EXPERTS in the international language of Esperanto were impressed by their first visit to a pilot project at Marown Primary School.
Marown is one of only four schools in the British Isles and the only one in the Isle of Man teaching the language, which mixes elements of several European tongues.
Since September, 100 pupils in years three to six have spent a few hours each week following a course called Springboard to Languages with teacher and Esperanto speaker Pat Burgess.
After only eight months, they were able to speak the language to Springboard representatives David Kelso and Angela Tellier, who are travelling around the British Isles to check on progress in all four schools.
Head teacher Carol Maddrell said the pair, based at Manchester University, set the children an informal test in the form of a quiz and were extremely impressed at their quick progress.
She said: 'They were absolutely amazed at what the children were doing, and that they were able to have a conversation in Esperanto with an eight-year-old.'
Miss Maddrell said the experts were keen to send colleagues to the school as an example of what could be achieved through the course.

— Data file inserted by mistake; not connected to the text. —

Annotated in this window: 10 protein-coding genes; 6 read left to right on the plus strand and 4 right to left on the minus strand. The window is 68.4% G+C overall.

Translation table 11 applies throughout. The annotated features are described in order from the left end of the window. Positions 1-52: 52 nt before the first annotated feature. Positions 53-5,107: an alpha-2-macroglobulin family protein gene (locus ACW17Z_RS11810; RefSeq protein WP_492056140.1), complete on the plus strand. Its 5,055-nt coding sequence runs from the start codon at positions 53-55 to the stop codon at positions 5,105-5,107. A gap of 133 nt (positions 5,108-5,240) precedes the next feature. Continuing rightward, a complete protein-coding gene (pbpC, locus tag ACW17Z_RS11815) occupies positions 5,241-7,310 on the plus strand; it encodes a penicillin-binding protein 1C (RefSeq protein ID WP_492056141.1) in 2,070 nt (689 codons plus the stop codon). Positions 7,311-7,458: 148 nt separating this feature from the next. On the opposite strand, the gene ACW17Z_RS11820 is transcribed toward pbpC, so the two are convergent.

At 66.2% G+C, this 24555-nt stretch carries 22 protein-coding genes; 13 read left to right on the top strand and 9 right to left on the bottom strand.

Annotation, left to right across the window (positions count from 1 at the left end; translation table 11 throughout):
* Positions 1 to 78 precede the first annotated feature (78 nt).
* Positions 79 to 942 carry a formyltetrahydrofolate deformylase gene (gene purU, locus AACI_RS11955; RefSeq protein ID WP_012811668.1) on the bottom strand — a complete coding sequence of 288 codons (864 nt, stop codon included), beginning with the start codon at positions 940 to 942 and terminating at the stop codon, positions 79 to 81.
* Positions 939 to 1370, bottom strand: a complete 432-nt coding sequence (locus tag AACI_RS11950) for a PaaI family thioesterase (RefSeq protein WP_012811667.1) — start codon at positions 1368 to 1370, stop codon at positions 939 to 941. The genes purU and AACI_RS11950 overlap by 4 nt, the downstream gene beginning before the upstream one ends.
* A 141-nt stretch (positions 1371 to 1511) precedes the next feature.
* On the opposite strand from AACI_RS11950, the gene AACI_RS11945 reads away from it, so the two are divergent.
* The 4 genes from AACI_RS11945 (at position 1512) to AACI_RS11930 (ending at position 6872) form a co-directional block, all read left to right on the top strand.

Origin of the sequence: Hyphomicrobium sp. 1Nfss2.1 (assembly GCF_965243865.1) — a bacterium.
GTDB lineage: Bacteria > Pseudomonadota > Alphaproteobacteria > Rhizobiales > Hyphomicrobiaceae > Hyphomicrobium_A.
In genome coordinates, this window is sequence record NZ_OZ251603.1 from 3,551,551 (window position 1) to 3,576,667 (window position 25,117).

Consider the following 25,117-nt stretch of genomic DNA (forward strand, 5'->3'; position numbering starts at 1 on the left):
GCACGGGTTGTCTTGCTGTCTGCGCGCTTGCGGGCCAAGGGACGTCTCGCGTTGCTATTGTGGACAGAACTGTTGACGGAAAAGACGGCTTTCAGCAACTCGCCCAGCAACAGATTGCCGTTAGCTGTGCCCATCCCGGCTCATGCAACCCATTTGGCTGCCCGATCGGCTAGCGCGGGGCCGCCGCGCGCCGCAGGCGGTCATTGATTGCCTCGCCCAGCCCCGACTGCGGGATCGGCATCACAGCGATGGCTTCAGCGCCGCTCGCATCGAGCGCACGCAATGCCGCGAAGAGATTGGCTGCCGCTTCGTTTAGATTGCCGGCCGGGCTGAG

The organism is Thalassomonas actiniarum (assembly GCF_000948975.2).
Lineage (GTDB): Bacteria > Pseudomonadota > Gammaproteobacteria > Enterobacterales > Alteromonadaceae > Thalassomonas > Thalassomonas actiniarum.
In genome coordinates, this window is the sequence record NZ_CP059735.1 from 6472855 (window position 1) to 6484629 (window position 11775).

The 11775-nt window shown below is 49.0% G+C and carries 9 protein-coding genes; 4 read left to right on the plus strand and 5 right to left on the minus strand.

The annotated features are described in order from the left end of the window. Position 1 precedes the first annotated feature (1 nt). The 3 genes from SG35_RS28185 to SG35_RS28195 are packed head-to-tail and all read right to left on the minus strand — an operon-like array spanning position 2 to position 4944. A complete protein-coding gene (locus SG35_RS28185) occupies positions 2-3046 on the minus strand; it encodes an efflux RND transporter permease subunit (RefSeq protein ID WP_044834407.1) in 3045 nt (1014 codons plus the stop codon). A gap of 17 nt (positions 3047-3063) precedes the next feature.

She has already arranged for Esperanto lessons to continue in the next academic year in September.
Esperanto was created in the 1880s in the hope it would serve as a universal second language to foster peace and international understanding. There are about 1,000 fluent Esperanto speakers in the world and up to two million people can speak it to some degree.
Mrs Burgess said it gave youngsters a solid foundation for learning other national languages and, because it encourages speakers to think in ideas rather than words, can avoid awkward translations.
She added: 'Esperanto teaches respect for others, their countries and languages.
'It shows that no language has superiority over another and that everyone can communicate, regardless of country or language, through Esperanto.'